Every student needs housing. Due to the urban locations of our campuses, Alexander College is unable to provide on-campus housing at this time. With this in mind, our campus locations are situated in close proximity to major transit stations, minimizing commute time for our students.
The majority of students choose one of three housing types: homestay, room rental, or apartment rental.
Canadian homestay placements are ideal for those students wanting a truly Canadian experience. Host families provide security, protection, and care for their homestay students, making them feel a part of the family, and integrating them into Canadian culture.For students who are under 19 years old, it is required by law in British Columbia that they stay in a homestay with a family and have a local, legal guardian. Homestay companies provide guardianship services for international students if required. Students over 19 years old may also choose to stay with a homestay family if they so desire.
.Making the Most of your Homestay
One of the best ways to learn about Canada is to stay with a Canadian family during your visit. This is a great opportunity to experience both Canadian culture and also the multiculturalism our country embraces so well. While in a homestay, you will also be able to share your culture and traditions with a Canadian family, and this is a very rewarding experience for everyone involved.
Homestay companies carefully review the information they receive from students through their application forms in order to place a student with a family that has a positive match for both interests and hobbies. This makes homestay not only a convenient and educational housing option, but also an incredibly enjoyable one.
Here are some tips to make your homestay in Vancouver pleasant:
- Be open. Talk to your homestay family if you’re having problems or if you simply have a misunderstanding. Very often an open conversation helps resolve issues.
- Communicate. Let your homestay family know if you need anything or if something is making you feel uncomfortable.
- Speak English. Do not be afraid to embarrass yourself by speaking their language – the best way to learn English is by speaking English. You will not be judged by your English skills.
- Be respectful of their customs. Unless some customs make you feel uncomfortable, use the homestay experience as an opportunity to learn something new: something that is not common for your culture.
- Be respectful of their property. If you accidentally damaged their property, be open about it – honesty is always appreciated.
- Keep the host family informed if you are running late. Your safety is your homestay family’s priority, so please let them know if you are planning on coming home late or if you are behind schedule for dinner.
Single (or Family)
Renting an apartment alone can provide peace, privacy, and a sense of independence, but it comes at a price. The cost of renting in Vancouver is among the highest of any city in North America. Students who choose this option should be prepared to pay a significant amount of money for rent and associated expenses, and may also face competition from other renters looking for affordable accommodation.
The cost to rent an apartment in Vancouver varies significantly from one neighbourhood to another. Some of the most expensive neighbourhoods in Vancouver are Downtown, Yaletown, Cambie Village, and West Vancouver. Monthly rental rates for a studio or 1-bedroom apartment in these areas may be more than $2000 per month. In less-expensive areas of the city such as East Vancouver, Commercial Drive, Fraserview, and Marpole you may find apartment units available starting from $1000 per month. Living in Burnaby is slightly cheaper than Vancouver, with average rental rates for a studio or 1-bedroom starting from $800 per month. The further away from Vancouver you are willing to live, the cheaper the rent will be.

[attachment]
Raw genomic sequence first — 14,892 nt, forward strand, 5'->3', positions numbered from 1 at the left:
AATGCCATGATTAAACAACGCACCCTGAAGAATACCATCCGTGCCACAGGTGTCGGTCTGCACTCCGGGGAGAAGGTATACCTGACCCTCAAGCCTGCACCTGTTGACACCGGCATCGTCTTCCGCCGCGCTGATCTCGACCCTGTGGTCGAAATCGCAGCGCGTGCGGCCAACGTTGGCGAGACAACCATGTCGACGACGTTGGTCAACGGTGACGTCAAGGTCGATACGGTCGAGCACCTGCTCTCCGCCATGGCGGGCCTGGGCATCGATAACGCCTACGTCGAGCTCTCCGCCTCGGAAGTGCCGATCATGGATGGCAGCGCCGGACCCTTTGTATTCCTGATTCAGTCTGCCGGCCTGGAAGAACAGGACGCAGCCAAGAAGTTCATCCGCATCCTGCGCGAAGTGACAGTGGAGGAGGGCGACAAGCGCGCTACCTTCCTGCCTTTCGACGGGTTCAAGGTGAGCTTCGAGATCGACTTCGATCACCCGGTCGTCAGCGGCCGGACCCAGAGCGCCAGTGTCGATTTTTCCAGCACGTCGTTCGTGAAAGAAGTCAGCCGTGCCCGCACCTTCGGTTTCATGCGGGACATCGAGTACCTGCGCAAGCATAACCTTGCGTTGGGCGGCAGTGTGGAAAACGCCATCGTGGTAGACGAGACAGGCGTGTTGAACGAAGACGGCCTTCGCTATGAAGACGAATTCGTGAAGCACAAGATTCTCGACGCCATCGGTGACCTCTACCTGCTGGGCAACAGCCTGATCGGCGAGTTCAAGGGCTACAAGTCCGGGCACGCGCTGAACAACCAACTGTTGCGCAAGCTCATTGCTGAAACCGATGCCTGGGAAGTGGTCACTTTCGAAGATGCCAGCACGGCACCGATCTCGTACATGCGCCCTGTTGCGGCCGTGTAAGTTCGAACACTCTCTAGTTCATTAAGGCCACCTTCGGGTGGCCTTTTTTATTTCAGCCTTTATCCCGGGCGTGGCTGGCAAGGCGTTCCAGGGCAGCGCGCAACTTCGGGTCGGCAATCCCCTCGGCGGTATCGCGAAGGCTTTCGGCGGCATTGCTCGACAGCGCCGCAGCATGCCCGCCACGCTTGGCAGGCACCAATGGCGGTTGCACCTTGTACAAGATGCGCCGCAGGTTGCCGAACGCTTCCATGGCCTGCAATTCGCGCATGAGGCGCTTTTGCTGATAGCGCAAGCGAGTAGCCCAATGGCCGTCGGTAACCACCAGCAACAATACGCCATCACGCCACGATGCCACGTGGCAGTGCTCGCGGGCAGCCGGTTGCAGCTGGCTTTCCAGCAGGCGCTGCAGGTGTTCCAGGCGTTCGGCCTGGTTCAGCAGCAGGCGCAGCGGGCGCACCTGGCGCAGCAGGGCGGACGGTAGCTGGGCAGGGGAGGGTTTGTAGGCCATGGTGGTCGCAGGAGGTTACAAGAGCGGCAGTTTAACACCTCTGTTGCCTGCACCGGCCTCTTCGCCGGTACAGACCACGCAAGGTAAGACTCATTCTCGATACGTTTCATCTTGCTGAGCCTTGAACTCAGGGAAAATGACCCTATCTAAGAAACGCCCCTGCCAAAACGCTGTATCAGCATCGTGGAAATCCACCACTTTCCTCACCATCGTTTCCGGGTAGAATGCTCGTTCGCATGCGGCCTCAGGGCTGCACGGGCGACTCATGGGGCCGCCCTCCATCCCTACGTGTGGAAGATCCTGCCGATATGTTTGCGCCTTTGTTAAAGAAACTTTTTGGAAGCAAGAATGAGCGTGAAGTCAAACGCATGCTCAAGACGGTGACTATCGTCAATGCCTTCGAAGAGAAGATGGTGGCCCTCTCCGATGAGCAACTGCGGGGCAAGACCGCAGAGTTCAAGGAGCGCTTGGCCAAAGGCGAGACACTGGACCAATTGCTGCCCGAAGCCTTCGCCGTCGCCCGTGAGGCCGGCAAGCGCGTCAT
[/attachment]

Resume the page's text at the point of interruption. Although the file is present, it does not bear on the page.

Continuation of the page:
If you choose to live independently, be sure to factor the cost of utilities and groceries into your budget. Unless otherwise specified in your rental agreement, you will also be expected to pay for utilities (such as heat, gas, and electricity) on top of your monthly rent. Other services such as telephone, television, and internet may be optional, but come at additional expense. Some utilities may have hidden one-time costs in addition to their monthly billed services, such as activation fees, deposits, or equipment rental charges. Make sure to budget extra for first-month expenses like hiring movers or buying furniture. Most landlords require a security deposit of half of one month’s rent upon signing of a rental agreement.
Vancouver is host to thousands of international students every year. Sharing accommodations with other international students can be a good way to make friends and save money. Students of Alexander College may post advertisements for available shared accommodation on the student notice bulletin boards at either campus. Newspaper classifieds can also be a good source of available apartments, but the most up-to-date listings will be found on the internet.
Some popular local websites providing rental listings in the Burnaby/Vancouver area are:
- Craigslist Vancouver [http://vancouver.craigslist.ca/]
- Pad Mapper [http://www.padmapper.com/search/apartments/British-Columbia/Vancouver/]
- Search 4 Student Housing [www.search4studenthousing.com]
No matter which part of the Greater Vancouver Area you choose to live in, and whether you’re renting an apartment on your own or sharing with a roommate, you can learn more about your rights as a renter by visiting the Tenant Resource & Advisory Centre online at [http://tenants.bc.ca/]